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Students from Italy and Stony Brook Come Together to Discuss Migration in Europe and the US

Italian Studies

The Center for Italian Studies recently hosted a group of students/staff from Pietro Giannone High School in Benevento, Italy, for an opportunity to exchange experiences with Stony Brook University students, staff and community members in a forum on “Today’s Migrations in Europe and the United States.” The event took place on September 18 in the Center for Italian Studies office in the Melville Library.

Stony Brook Interim President Michael Bernstein opened proceedings with a tribute to the late director of the Center, Mario Mignone.

Italian Studies
Pietro Giannone High School principal Luigi Mottola, left, with Interim President Michael A. Bernstein

“I feel Mario right here in this room,” began President Bernstein. “This forum is a testimony to his legacy and leadership and he would be thrilled that we’re here today.” He then went on to highlight Stony Brook’s dedication to diversity and the importance of learning about other cultures.

“Diversity is of crucial importance to our university,” said Bernstein. “It’s something we’re very proud of.  We drive and embrace it, and we believe that diversity speaks to equity and fairness.  It’s an important contributor to excellence in scholarship, research and art.”

The day before the conference, the Italian students spent a day in the Three Village Central School District with superintendent Cheryl Pedisich.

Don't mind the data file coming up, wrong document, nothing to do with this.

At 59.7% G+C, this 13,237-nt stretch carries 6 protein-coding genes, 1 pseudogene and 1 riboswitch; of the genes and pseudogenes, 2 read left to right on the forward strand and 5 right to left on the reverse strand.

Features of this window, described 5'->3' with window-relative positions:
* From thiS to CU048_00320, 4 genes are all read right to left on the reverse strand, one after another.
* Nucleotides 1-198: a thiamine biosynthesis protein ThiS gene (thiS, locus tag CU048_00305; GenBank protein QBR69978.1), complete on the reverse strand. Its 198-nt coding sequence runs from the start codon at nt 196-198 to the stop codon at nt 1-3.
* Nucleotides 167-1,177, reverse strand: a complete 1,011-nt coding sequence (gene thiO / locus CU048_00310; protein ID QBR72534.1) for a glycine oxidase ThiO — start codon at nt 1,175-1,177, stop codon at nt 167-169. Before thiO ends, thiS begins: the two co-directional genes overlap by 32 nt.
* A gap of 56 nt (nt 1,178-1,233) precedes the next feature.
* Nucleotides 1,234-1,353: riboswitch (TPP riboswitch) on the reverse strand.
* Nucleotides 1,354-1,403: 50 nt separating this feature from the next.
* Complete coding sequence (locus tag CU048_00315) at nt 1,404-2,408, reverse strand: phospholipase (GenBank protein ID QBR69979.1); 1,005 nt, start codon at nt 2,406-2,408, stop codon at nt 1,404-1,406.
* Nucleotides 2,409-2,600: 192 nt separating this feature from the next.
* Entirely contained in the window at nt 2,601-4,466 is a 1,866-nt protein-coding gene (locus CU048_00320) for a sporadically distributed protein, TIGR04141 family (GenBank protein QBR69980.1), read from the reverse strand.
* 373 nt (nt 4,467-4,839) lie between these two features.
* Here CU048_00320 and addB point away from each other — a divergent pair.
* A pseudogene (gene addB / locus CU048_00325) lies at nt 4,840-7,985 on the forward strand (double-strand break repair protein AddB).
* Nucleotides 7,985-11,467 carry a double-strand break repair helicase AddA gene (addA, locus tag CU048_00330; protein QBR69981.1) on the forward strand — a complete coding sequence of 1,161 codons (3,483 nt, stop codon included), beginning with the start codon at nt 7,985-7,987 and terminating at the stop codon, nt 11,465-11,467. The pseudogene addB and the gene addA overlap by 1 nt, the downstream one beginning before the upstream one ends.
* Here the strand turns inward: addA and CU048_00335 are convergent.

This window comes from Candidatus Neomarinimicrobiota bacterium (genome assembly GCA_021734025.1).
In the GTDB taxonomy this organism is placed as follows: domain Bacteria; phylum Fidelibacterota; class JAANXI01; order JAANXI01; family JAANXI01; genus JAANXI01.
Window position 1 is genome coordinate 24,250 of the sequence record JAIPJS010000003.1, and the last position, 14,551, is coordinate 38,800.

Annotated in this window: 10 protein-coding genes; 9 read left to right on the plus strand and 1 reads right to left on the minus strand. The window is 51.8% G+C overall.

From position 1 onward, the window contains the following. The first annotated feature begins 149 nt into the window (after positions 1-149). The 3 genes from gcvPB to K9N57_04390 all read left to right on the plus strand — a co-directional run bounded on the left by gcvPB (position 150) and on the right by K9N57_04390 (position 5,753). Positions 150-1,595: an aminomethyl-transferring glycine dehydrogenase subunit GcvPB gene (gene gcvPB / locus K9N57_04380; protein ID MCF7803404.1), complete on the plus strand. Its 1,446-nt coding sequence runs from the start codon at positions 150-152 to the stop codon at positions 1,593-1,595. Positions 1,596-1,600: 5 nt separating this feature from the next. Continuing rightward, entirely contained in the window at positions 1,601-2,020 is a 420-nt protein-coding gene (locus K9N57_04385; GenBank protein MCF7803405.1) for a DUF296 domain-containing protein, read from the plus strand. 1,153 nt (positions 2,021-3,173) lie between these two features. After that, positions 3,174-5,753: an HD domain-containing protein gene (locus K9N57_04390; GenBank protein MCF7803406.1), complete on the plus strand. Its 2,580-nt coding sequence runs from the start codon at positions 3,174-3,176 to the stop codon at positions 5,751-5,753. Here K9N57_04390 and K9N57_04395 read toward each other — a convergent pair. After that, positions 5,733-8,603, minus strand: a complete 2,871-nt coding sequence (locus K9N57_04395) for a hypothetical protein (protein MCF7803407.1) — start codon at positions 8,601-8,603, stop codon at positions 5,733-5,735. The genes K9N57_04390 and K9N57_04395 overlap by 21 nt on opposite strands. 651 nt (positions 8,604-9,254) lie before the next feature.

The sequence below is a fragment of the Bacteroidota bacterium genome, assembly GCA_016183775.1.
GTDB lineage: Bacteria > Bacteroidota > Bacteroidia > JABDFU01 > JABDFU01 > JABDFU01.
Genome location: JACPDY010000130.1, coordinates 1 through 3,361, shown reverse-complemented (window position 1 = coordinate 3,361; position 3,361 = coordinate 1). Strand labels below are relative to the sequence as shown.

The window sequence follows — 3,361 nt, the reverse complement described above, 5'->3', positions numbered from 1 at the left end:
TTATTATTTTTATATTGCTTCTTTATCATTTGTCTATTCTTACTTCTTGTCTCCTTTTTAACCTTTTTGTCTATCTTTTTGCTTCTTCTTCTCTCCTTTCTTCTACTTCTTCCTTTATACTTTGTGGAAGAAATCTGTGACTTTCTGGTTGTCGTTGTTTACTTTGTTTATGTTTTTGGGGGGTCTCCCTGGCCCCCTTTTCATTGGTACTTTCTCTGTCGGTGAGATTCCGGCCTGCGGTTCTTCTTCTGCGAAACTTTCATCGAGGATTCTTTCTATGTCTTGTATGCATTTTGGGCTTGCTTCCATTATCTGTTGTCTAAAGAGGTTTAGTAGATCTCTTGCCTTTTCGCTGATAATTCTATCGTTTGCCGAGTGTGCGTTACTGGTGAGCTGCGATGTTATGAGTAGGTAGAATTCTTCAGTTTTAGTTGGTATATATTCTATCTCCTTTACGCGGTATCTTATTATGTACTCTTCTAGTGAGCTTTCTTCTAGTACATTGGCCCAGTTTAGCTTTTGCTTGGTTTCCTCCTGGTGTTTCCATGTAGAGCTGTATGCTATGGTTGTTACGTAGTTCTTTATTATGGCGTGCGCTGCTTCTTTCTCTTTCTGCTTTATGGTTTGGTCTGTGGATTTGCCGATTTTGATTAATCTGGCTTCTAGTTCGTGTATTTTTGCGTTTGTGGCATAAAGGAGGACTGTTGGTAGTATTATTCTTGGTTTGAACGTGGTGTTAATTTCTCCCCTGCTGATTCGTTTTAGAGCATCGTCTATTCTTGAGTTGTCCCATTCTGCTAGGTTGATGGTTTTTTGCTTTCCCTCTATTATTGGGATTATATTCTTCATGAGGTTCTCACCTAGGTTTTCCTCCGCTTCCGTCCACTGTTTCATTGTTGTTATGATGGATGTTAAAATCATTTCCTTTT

“We are fortunate in Three Village to have a beneficial relationship with Stony Brook,” said Pedisich. “We embrace learning about different cultures and education systems. Even though we live thousands of miles apart we have shared goals regarding education.”

NYS Comptroller Tom DiNapoli was also in attendance and took an opportunity to address the room.

“Migration is a timely topic and hearing a young person’s perspective is key because they are the ones who will inherit the world,” he said. “It’s also an important topic. We’ve seen it in the Presidential debates, it’s a big topic in Italy, and even the Pope has weighed in.”

Pietro Giannone High School principal Luigi Mottola described the conference as “an important opportunity to connect the past and the present through the eyes of the future.”

For the students, the overall goal of the visit was to meet three objectives: strengthening citizenship skills with a view toward social cohesion and cultural diversity explored through the theme of immigration, enhancing communication skills in a foreign language, and enhancing soft skills, including the ability to work in teams and communicate effectively.

“We hope this is the beginning of more dialogue between Italy and Stony Brook,” said Pietro Giannone’s Mottola. “We hope to keep these cultural bridges alive and we look forward to more student exchanges.”

–Robert Emproto

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